If you’re sick of shooting, driving or casting spells then Papers Please is a superb little game that is 100% unique. Acting as a border guard (stay with us) in a fictional East Berlin during the Cold War, you must properly process people’s documents as they cross the border, with RPG elements coming into play as you get deeper into the game. Although this may not sound appealing at first read, the game is actually massively addictive, with different outcomes and decision making creating a weird and often very challenging puzzle game that is different with every playthrough.
This Android / iOS puzzler is a little bit like Transport Tycoon or SimCity, in that players must create a subway network that can handle changes in capacity, new stations popping up, and demands for reduced waiting times. The design and extremely easy to use interface of Mini Metro are what makes this game such an abstract-world, and real-world cities allow players to recreate existing networks. Definitely one for the train and transport enthusiasts out there!
If you play a lot of games on a smartphone or tablet, then you’ve probably spent a lot of time playing Pokemon Go. However, there is a geographical collecting game that isn’t nearly as famous as it’s pocket monster counterpart, which is the innovative and frankly overlooked Wallabee.
The aim of the game is to travel close to registered business, landmarks and places of interest, and pick up cool little collectable digital images, which are all themed and with unique numbers. You can also trade with other players, and drop items you don’t need for friends to collect, making Wallabee way more interactive than Pokemon Go.
This MMORPG is a bit different to classic RPG titles like World of Warcraft, Destiny and The Elder Scrolls Online in that it’s completely free to play, and available on consoles too. The FPS-style RPG has all the loot crates, customisable weapons and spacecraft, and cool outfits and nasty alien villains you’d expect from a game like destiny, except you don’t need to fork out a single penny to play. Granted, there’s the ‘freemium’ element with plenty of opportunities to buy in-game currency, but you can get the good stuff with a bit of grinding and plenty of patience.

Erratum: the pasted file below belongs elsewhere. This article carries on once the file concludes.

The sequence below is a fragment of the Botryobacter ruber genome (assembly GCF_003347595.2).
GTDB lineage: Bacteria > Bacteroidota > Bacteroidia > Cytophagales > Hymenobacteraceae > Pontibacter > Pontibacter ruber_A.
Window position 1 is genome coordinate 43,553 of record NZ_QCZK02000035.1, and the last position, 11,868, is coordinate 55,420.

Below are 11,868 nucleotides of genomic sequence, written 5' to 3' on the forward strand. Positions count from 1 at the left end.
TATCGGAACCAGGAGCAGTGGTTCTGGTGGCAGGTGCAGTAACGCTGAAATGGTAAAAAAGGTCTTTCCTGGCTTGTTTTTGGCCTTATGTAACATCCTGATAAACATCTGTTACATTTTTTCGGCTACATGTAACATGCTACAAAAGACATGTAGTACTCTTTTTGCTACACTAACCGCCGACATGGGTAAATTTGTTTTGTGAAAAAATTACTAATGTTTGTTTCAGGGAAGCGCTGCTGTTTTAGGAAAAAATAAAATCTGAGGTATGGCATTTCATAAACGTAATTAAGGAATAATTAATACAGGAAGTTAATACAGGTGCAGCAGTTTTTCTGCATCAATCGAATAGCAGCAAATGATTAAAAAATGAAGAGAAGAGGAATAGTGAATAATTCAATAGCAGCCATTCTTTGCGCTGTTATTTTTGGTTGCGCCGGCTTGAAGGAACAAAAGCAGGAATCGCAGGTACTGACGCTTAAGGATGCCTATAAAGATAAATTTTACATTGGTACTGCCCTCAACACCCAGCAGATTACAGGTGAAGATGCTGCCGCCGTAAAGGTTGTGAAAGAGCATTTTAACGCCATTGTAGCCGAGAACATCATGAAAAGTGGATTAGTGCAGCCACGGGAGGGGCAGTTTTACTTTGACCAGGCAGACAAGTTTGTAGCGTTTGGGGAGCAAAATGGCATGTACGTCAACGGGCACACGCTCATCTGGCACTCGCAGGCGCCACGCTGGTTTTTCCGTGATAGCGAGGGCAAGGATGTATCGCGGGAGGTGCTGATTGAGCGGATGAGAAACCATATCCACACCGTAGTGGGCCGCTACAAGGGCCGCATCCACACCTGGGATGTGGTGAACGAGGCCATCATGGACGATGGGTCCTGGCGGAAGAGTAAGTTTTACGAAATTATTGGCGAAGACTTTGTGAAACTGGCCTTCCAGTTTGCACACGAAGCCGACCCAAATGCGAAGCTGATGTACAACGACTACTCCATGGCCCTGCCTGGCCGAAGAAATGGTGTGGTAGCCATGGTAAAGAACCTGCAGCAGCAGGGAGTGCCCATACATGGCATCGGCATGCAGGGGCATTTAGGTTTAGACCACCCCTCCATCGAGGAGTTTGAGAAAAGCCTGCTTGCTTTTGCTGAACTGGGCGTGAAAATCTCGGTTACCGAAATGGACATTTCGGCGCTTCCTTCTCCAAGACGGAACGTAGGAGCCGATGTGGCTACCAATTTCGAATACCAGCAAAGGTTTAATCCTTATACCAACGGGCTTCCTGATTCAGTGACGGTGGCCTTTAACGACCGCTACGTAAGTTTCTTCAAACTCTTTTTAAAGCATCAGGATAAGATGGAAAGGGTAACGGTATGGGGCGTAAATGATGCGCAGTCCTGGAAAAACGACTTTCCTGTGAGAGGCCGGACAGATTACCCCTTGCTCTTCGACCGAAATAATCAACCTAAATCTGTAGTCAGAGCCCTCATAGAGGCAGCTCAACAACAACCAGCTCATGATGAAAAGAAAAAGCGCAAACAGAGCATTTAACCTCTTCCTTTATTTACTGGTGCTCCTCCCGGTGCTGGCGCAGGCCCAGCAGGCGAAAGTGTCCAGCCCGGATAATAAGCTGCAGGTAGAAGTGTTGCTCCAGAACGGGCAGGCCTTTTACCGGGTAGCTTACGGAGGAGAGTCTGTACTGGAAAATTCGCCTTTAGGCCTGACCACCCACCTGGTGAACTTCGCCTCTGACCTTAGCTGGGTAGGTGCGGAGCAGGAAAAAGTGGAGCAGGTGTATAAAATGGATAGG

No Man’s Sky
No Man’s Sky suffered from an awful marketing campaign and a real lack of hype when it was released a couple of years ago, but it’s a real shame because this overlooked game is something of a masterpiece that shows off what procedurally generated software can create. The gameplay almost comes secondary to the alleged 18 quintillion planets that can be explored, but there’s still plenty to do with survival, exploration, trading and combat elements across the entire game.
So next time you’re stuck with not much to do and fancy trying something different, avoid replaying your favourite, critically acclaimed games and get stuck into some of these titles. You can even play some of them for free!
Not so Retro Gaming
While some people think of retro gaming as 8-bit graphics on the Atari 2600 there is also the Sega Dreamcast and later consoles that fall under that same “retro” banner, but with better graphics. Even an Xbox 360 is retro and there are tonnes of great games to play on it! And don’t even start me on the PS3!